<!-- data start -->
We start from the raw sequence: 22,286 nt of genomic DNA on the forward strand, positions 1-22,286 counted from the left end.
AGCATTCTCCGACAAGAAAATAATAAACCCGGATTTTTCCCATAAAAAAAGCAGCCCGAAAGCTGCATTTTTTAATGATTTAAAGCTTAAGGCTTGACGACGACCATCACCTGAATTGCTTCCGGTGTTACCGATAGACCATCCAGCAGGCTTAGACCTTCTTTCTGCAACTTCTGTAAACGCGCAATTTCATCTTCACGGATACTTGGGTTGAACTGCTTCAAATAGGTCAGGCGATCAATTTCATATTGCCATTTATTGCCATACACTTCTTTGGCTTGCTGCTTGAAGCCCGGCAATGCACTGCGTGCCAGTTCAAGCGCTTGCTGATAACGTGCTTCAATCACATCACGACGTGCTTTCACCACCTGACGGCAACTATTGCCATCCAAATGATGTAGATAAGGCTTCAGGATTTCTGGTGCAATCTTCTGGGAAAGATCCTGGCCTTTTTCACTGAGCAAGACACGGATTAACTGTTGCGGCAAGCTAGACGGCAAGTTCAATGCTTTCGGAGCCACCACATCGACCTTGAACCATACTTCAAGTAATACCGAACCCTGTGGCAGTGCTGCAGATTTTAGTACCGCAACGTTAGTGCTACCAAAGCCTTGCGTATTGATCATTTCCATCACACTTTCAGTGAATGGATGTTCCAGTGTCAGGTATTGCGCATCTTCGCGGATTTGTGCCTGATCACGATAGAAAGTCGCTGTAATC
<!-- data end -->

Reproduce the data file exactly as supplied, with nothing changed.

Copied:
We start from the raw sequence: 22,286 nt of genomic DNA on the forward strand, positions 1-22,286 counted from the left end.
AGCATTCTCCGACAAGAAAATAATAAACCCGGATTTTTCCCATAAAAAAAGCAGCCCGAAAGCTGCATTTTTTAATGATTTAAAGCTTAAGGCTTGACGACGACCATCACCTGAATTGCTTCCGGTGTTACCGATAGACCATCCAGCAGGCTTAGACCTTCTTTCTGCAACTTCTGTAAACGCGCAATTTCATCTTCACGGATACTTGGGTTGAACTGCTTCAAATAGGTCAGGCGATCAATTTCATATTGCCATTTATTGCCATACACTTCTTTGGCTTGCTGCTTGAAGCCCGGCAATGCACTGCGTGCCAGTTCAAGCGCTTGCTGATAACGTGCTTCAATCACATCACGACGTGCTTTCACCACCTGACGGCAACTATTGCCATCCAAATGATGTAGATAAGGCTTCAGGATTTCTGGTGCAATCTTCTGGGAAAGATCCTGGCCTTTTTCACTGAGCAAGACACGGATTAACTGTTGCGGCAAGCTAGACGGCAAGTTCAATGCTTTCGGAGCCACCACATCGACCTTGAACCATACTTCAAGTAATACCGAACCCTGTGGCAGTGCTGCAGATTTTAGTACCGCAACGTTAGTGCTACCAAAGCCTTGCGTATTGATCATTTCCATCACACTTTCAGTGAATGGATGTTCCAGTGTCAGGTATTGCGCATCTTCGCGGATTTGTGCCTGATCACGATAGAAAGTCGCTGTAATC